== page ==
MIT Technology Review
MIT Technology Review

Rediet Abebe To Become First Black Woman At Cornell University To Earn A Ph.D. In Computer Science


The computer scientist focuses on using technology to combat social issues.

Black women are reaching new heights in academia and making history in the process. According to The Cornell Daily Sun, Ethiopian computer scientist Rediet Abebe will become the first Black woman to earn a Ph.D. in Computer Science at Cornell University.

Abebe, 28, has concentrated her research on using artificial intelligence and algorithms as tools for social good. She utilizes technology as an avenue to close the opportunity gap for historically disenfranchised communities. Her upbringing in Addis Ababa serves as the inspiration behind her work. While coming of age she witnessed first-hand how income inequity negatively impacts communities. Abebe—who is a Junior Fellow at the Harvard Society of Fellows—co-founded a research project and workshop series dubbed Mechanism Design for Social Good (MD4SG). She also co-created a nonprofit organization called Black in AI which focuses on empowering people of color to pursue careers in artificial intelligence.

Abebe—who holds an M.S. in applied mathematics from Harvard, an M.A. in mathematics from the University of Cambridge, and a B.A. in mathematics from Harvard University—also sits on the NIH Advisory Committee to the Director Working Group on AI. Her thesis titled Designing Algorithms for Social Good highlighted ways to combat income inequality.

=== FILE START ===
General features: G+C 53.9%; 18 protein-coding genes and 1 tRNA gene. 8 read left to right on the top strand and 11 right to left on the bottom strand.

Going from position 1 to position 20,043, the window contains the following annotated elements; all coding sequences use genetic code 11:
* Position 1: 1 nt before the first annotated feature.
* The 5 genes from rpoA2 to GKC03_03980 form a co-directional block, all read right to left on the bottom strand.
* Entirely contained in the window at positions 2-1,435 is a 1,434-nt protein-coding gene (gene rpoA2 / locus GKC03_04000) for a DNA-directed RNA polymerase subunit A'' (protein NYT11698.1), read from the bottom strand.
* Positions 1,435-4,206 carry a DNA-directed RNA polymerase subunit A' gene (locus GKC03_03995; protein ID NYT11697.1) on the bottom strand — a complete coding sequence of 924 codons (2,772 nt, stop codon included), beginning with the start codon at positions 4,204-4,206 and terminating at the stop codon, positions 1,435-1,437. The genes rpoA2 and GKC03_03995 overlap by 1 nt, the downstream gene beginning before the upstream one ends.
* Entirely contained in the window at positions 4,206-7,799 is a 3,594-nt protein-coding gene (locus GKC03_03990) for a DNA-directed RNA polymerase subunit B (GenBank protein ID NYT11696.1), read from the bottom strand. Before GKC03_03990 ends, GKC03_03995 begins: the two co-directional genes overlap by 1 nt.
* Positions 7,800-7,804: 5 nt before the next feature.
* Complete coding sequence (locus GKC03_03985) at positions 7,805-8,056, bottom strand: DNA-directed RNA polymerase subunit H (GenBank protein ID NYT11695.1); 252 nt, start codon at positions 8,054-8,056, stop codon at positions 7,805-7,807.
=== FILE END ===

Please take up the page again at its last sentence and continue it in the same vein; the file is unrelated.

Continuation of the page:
“I realized that actually, if you do computer science or applied mathematics and ultimately other fields, you can work on these really interesting challenging mathematical questions you can do a lot of data-driven work, you can play with data, but you can also think about problems that affect society immediately,” said Abebe. She is slated to receive her degree on December 21.

There is a major need for diversity in the artificial intelligence field. Research shows that Black women account for only 3 percent of AI workers.

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